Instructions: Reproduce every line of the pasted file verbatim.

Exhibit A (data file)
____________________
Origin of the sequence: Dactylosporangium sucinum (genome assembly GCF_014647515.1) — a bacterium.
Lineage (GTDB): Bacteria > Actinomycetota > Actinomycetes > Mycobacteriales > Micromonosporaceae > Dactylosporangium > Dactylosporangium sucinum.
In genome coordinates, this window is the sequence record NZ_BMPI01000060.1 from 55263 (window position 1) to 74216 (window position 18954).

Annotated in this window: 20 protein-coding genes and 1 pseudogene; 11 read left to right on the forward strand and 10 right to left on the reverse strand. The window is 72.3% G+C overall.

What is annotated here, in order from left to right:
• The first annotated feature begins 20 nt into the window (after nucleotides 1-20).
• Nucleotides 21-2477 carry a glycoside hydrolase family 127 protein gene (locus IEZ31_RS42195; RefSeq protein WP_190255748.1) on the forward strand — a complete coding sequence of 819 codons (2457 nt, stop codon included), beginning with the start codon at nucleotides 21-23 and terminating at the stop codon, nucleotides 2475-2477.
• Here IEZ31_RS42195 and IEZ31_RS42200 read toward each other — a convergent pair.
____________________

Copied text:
Origin of the sequence: Dactylosporangium sucinum (genome assembly GCF_014647515.1) — a bacterium.
Lineage (GTDB): Bacteria > Actinomycetota > Actinomycetes > Mycobacteriales > Micromonosporaceae > Dactylosporangium > Dactylosporangium sucinum.
In genome coordinates, this window is the sequence record NZ_BMPI01000060.1 from 55263 (window position 1) to 74216 (window position 18954).

Annotated in this window: 20 protein-coding genes and 1 pseudogene; 11 read left to right on the forward strand and 10 right to left on the reverse strand. The window is 72.3% G+C overall.

What is annotated here, in order from left to right:
• The first annotated feature begins 20 nt into the window (after nucleotides 1-20).
• Nucleotides 21-2477 carry a glycoside hydrolase family 127 protein gene (locus IEZ31_RS42195; RefSeq protein WP_190255748.1) on the forward strand — a complete coding sequence of 819 codons (2457 nt, stop codon included), beginning with the start codon at nucleotides 21-23 and terminating at the stop codon, nucleotides 2475-2477.
• Here IEZ31_RS42195 and IEZ31_RS42200 read toward each other — a convergent pair.